A Glass Half Full
I thought it might be useful to look at the topic of optimism.
‘Learnt Optimism’ seems to be a new buzz phrase, and it’s great that this is being focused upon in these times of radical change in the world around us. We know that an optimistic outlook - ‘my glass is half full’ thinking has so many benefits to our health and wellbeing, and also to our performance and our abilities to step out in faith and to give things a go.
It’s great to be reminded that we can teach ourselves to become more optimistic. But this is not a new idea. Through his extensive research into cognitive behavioural patterns, Aaron Beck (an American Psychologist considered to be the founder of cognitive therapy) way back in the first half of the last century identified this idea, although it may have been ‘presented’ slightly differently - fundamentally it was the same idea.
Beck developed his style of therapy based upon his beliefs that a person's experiences very much depend upon their cognitions or thoughts. Beck identified that most individuals’ distress originates from common thinking errors. He encouraged his clients to memorise these commonly identified thinking errors, and he postulated that, in doing so, his clients would be able to identify these tendencies within themselves, thus giving themselves a choice - to continue in these patterns or to exchange them for new more positive ones. The result being that the client would choose to look at their ‘glass’ differently.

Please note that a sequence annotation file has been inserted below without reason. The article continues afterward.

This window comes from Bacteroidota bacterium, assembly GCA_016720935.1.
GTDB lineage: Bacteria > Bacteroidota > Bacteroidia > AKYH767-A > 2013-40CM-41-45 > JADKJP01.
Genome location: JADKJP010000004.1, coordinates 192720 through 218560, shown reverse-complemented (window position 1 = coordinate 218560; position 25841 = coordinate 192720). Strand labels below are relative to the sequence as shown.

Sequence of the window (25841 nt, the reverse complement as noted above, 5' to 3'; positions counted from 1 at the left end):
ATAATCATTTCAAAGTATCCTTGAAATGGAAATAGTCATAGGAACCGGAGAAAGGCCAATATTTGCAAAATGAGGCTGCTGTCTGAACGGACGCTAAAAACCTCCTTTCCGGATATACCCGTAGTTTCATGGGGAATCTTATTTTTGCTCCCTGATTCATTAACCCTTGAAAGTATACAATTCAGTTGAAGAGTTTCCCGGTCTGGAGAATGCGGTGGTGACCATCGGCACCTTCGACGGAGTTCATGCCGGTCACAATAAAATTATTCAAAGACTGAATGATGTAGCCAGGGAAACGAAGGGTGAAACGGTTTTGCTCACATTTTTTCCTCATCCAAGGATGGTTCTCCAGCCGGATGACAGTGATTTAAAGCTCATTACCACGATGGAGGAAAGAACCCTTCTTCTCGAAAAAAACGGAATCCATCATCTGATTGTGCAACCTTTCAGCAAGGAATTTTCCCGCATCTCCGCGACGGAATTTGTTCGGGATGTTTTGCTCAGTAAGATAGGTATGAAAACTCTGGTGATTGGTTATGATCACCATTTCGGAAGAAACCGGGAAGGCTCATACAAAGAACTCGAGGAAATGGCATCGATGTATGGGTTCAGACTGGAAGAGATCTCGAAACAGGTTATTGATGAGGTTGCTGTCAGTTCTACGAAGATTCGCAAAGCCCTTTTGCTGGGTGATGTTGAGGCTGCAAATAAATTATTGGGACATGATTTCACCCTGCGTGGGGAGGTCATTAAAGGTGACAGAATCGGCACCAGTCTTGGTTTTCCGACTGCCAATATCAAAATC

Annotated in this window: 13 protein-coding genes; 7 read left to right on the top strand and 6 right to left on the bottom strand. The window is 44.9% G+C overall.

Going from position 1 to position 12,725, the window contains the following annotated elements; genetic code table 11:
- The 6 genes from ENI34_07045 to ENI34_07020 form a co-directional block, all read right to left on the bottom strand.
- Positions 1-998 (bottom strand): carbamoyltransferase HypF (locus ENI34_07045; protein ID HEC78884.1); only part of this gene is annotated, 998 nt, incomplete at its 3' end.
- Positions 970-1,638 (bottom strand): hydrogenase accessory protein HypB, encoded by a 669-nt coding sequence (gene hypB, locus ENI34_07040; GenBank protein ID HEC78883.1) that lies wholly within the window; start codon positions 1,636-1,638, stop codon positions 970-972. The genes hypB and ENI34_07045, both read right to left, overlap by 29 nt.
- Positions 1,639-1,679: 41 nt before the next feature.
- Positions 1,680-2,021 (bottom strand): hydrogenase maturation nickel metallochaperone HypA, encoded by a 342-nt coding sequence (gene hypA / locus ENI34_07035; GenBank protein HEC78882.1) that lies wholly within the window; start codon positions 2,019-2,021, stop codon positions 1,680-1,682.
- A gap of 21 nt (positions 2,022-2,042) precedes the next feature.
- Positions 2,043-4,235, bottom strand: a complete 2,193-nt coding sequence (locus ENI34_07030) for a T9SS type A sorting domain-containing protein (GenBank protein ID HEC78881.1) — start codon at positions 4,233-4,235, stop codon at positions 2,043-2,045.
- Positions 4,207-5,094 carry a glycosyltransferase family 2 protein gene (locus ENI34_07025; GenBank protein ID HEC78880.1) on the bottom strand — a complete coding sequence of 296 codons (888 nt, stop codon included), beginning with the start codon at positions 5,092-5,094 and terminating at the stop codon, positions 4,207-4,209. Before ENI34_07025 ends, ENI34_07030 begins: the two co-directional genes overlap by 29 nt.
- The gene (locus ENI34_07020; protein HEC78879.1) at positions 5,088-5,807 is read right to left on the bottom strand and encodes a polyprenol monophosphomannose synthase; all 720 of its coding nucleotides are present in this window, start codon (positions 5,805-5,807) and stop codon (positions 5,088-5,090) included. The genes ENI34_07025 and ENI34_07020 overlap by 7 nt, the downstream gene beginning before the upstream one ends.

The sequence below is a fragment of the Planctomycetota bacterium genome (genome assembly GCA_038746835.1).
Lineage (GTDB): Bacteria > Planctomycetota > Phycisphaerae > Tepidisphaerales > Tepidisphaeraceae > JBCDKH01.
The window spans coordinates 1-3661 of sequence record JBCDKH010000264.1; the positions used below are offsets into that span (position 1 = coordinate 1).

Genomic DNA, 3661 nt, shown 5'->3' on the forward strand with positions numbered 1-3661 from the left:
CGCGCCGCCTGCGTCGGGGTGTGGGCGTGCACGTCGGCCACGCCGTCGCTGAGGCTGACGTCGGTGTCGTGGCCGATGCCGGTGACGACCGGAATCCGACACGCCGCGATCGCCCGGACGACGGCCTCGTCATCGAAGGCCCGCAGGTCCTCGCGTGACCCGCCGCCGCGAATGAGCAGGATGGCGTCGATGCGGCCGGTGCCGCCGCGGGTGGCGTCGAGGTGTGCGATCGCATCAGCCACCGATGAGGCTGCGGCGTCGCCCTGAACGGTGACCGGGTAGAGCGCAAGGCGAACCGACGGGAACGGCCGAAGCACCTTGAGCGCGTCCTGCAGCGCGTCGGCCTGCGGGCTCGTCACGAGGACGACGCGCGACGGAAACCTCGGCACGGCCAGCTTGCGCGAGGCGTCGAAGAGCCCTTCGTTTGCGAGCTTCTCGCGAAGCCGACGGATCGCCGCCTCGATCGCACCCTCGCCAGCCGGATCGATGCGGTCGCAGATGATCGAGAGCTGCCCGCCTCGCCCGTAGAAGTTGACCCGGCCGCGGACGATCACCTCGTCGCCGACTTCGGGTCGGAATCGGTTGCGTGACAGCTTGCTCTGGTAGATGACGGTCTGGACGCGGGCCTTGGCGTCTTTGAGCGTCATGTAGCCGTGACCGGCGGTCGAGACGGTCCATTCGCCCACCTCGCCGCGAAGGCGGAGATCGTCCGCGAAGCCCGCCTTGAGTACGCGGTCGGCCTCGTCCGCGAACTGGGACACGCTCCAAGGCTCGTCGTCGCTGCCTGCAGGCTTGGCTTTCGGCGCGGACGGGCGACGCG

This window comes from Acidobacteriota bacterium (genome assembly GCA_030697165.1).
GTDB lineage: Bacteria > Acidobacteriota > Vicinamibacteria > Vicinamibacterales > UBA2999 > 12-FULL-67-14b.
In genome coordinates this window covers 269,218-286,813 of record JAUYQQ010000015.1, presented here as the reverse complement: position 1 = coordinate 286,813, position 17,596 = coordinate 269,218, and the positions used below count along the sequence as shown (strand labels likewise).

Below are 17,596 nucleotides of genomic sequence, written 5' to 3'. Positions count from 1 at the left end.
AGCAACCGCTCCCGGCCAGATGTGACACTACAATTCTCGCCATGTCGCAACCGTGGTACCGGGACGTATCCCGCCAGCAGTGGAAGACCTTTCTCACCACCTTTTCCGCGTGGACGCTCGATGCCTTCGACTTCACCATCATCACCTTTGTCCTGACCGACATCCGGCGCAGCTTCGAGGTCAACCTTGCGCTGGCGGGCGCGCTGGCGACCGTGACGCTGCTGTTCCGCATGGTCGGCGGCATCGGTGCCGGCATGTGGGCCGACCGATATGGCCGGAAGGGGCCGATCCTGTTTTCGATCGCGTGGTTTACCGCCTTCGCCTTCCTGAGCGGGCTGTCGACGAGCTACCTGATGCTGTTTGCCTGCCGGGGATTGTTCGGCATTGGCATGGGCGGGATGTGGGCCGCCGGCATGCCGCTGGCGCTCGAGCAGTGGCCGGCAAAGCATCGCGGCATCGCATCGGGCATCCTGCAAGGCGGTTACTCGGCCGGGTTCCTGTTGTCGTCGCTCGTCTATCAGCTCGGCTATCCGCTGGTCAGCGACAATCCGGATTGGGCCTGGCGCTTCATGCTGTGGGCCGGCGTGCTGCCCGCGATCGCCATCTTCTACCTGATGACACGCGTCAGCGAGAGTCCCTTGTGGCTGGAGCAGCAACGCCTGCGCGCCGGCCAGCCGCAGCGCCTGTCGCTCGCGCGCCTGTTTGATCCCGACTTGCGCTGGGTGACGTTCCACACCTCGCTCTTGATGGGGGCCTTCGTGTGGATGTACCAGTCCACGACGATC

Let’s have a look at some of the most common thinking errors/tendencies:
- All or Nothing thinking: Placing experiences in one of two categories; these being in opposition to one another – e.g. absolutely awful or ‘no good’ vs. completely immaculate or ‘perfect’.
- Overgeneralising: Making sweeping statements or inferences e.g. ‘I cannot control my anger’.
- Discounting the positives: Deciding that if something good happens, that it can’t possibly be anything valid or important – e.g. refusing to take pride in getting good grades because ‘everyone gets similar grades or probably higher than me’.
- Jumping to conclusions: Focusing on one aspect of a situation, and making a judgement based upon what that aspect means e.g. ‘I haven’t heard from my friend recently’ – therefore concluding – ‘because they don’t like me and I’m a useless friend’.
- Mind Reading: Believing we know what another person is thinking, usually with very little evidence e.g. ‘I know she is thinking that she doesn’t like me’ - evidence - because she has never spoken to me.
- Fortune-telling: Believing that we know what the future holds, and ignoring all other possibilities e.g. ‘I haven’t heard back about my uni application yet’ – foretelling – ‘I won’t be offered a place now or even I’ll never get offered a place anywhere’.
Have a look at these and honestly reflect on how many of these thinking patterns you have engaged in. It’s ok - we all do it! And we all have the capacity to be distressed by our thoughts. The idea here is to become aware of them, and then we have a choice - to see our glass differently.